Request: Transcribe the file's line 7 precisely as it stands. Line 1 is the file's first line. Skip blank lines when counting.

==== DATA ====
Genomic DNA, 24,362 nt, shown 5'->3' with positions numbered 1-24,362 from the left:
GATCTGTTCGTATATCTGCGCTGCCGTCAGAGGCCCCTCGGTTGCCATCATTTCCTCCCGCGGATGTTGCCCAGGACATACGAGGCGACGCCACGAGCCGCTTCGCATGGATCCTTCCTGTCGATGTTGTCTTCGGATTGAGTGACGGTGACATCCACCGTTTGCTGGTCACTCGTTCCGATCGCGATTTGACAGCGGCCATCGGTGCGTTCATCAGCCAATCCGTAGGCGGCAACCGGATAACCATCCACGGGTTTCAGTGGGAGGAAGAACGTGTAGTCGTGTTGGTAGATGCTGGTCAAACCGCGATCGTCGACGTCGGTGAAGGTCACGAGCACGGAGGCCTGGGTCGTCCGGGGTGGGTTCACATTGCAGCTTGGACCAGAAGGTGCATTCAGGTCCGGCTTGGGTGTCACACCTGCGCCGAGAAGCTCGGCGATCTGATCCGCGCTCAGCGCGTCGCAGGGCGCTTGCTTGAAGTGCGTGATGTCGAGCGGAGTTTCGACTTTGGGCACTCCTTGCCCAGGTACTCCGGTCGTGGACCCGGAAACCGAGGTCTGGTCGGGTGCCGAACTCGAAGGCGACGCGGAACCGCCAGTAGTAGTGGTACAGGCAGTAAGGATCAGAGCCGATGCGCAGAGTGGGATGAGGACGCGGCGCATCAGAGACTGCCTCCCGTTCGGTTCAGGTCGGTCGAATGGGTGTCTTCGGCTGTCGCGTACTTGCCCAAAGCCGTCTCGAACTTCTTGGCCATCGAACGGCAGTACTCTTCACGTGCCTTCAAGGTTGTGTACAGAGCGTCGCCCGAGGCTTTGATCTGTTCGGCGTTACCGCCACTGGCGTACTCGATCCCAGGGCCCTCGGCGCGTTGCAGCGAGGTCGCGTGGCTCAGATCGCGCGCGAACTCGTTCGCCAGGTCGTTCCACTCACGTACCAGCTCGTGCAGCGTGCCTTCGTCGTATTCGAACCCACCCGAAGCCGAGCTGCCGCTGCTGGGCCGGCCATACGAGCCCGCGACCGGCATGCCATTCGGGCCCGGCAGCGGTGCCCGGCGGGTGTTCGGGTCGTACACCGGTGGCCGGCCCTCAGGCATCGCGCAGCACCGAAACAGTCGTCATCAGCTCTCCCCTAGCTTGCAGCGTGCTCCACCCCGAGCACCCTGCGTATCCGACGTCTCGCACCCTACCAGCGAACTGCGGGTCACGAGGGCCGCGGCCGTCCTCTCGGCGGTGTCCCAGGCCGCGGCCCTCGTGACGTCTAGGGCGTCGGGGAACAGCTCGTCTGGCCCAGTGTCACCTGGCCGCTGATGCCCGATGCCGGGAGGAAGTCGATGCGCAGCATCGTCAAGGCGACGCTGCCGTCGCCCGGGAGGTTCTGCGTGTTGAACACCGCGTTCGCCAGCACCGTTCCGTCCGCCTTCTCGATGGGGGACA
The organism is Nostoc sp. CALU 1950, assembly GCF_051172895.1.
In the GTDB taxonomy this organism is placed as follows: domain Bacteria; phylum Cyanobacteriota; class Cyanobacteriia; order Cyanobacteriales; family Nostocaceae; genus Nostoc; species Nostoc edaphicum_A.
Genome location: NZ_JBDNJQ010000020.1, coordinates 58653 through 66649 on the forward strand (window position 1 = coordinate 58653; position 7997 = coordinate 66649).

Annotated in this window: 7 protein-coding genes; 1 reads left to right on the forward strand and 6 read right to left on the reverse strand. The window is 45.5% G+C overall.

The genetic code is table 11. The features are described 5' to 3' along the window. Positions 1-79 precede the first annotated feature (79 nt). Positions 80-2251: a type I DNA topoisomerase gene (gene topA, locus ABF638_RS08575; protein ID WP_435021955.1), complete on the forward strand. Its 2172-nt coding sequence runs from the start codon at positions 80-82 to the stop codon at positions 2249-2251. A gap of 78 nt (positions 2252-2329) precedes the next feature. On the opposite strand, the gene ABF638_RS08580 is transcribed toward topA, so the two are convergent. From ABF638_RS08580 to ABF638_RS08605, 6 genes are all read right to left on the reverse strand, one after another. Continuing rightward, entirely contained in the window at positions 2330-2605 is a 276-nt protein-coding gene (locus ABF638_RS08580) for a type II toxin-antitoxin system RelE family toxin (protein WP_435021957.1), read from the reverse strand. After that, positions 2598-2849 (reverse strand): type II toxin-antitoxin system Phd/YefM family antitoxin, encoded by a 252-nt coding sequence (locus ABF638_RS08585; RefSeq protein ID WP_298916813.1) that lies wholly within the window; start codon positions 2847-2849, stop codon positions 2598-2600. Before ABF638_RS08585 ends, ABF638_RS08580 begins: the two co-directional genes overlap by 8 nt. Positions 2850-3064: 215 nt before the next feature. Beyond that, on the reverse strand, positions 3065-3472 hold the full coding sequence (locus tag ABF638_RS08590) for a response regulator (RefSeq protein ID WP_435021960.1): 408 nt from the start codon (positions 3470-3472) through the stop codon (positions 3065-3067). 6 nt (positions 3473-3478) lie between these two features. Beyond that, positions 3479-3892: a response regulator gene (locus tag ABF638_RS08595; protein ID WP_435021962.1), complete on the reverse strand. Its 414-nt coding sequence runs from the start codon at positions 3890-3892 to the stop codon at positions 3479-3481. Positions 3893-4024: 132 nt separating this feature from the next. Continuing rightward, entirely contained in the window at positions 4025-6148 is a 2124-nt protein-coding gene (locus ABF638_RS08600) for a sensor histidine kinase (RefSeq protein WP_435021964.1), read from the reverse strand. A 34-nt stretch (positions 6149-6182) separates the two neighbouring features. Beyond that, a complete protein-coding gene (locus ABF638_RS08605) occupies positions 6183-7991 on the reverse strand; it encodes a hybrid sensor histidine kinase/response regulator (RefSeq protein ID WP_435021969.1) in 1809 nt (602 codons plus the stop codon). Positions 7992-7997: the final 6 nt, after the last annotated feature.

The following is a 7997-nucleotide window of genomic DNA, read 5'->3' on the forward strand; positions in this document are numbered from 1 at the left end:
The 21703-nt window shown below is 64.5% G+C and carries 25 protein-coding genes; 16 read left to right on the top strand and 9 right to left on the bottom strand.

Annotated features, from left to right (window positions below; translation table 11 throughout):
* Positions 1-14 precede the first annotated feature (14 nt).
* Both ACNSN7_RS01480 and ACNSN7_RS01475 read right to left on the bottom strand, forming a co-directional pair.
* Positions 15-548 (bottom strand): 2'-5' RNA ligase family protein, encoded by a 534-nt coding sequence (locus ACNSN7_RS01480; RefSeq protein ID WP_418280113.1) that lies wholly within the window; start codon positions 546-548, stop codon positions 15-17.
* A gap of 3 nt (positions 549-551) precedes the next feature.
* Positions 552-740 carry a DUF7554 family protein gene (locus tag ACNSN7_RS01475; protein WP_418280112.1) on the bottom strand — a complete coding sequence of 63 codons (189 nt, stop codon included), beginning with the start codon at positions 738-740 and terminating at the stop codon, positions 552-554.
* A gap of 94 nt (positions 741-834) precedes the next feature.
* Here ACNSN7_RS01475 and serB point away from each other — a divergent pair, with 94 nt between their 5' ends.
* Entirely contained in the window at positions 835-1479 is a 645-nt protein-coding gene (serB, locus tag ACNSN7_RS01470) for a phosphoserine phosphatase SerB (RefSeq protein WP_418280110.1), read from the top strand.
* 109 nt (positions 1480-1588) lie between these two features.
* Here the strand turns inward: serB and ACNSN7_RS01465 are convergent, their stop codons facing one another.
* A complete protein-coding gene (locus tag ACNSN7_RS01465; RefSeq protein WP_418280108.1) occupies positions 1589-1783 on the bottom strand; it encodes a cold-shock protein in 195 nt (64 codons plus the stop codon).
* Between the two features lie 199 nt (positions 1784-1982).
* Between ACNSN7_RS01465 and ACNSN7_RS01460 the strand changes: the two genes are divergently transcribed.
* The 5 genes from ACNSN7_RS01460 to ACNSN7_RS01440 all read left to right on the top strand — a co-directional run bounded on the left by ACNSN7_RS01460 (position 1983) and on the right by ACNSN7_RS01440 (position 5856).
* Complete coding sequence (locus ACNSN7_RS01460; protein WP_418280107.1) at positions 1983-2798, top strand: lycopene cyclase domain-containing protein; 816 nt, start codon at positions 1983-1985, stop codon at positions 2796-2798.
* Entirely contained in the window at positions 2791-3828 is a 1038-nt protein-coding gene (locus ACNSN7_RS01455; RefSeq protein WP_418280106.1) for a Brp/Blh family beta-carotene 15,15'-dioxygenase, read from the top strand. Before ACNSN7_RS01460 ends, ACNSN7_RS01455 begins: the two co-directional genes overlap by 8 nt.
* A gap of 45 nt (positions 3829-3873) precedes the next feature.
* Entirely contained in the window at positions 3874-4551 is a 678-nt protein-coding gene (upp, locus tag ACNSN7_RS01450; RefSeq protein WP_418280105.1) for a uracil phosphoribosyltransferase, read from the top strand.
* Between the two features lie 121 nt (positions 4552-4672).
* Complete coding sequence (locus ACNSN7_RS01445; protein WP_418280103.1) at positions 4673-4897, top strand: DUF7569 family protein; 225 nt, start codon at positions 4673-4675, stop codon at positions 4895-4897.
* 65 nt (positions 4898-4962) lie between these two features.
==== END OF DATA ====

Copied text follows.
The genetic code is table 11. The features are described 5' to 3' along the window. Positions 1-79 precede the first annotated feature (79 nt). Positions 80-2251: a type I DNA topoisomerase gene (gene topA, locus ABF638_RS08575; protein ID WP_435021955.1), complete on the forward strand. Its 2172-nt coding sequence runs from the start codon at positions 80-82 to the stop codon at positions 2249-2251. A gap of 78 nt (positions 2252-2329) precedes the next feature. On the opposite strand, the gene ABF638_RS08580 is transcribed toward topA, so the two are convergent. From ABF638_RS08580 to ABF638_RS08605, 6 genes are all read right to left on the reverse strand, one after another. Continuing rightward, entirely contained in the window at positions 2330-2605 is a 276-nt protein-coding gene (locus ABF638_RS08580) for a type II toxin-antitoxin system RelE family toxin (protein WP_435021957.1), read from the reverse strand. After that, positions 2598-2849 (reverse strand): type II toxin-antitoxin system Phd/YefM family antitoxin, encoded by a 252-nt coding sequence (locus ABF638_RS08585; RefSeq protein ID WP_298916813.1) that lies wholly within the window; start codon positions 2847-2849, stop codon positions 2598-2600. Before ABF638_RS08585 ends, ABF638_RS08580 begins: the two co-directional genes overlap by 8 nt. Positions 2850-3064: 215 nt before the next feature. Beyond that, on the reverse strand, positions 3065-3472 hold the full coding sequence (locus tag ABF638_RS08590) for a response regulator (RefSeq protein ID WP_435021960.1): 408 nt from the start codon (positions 3470-3472) through the stop codon (positions 3065-3067). 6 nt (positions 3473-3478) lie between these two features. Beyond that, positions 3479-3892: a response regulator gene (locus tag ABF638_RS08595; protein ID WP_435021962.1), complete on the reverse strand. Its 414-nt coding sequence runs from the start codon at positions 3890-3892 to the stop codon at positions 3479-3481. Positions 3893-4024: 132 nt separating this feature from the next. Continuing rightward, entirely contained in the window at positions 4025-6148 is a 2124-nt protein-coding gene (locus ABF638_RS08600) for a sensor histidine kinase (RefSeq protein WP_435021964.1), read from the reverse strand. A 34-nt stretch (positions 6149-6182) separates the two neighbouring features. Beyond that, a complete protein-coding gene (locus ABF638_RS08605) occupies positions 6183-7991 on the reverse strand; it encodes a hybrid sensor histidine kinase/response regulator (RefSeq protein ID WP_435021969.1) in 1809 nt (602 codons plus the stop codon). Positions 7992-7997: the final 6 nt, after the last annotated feature.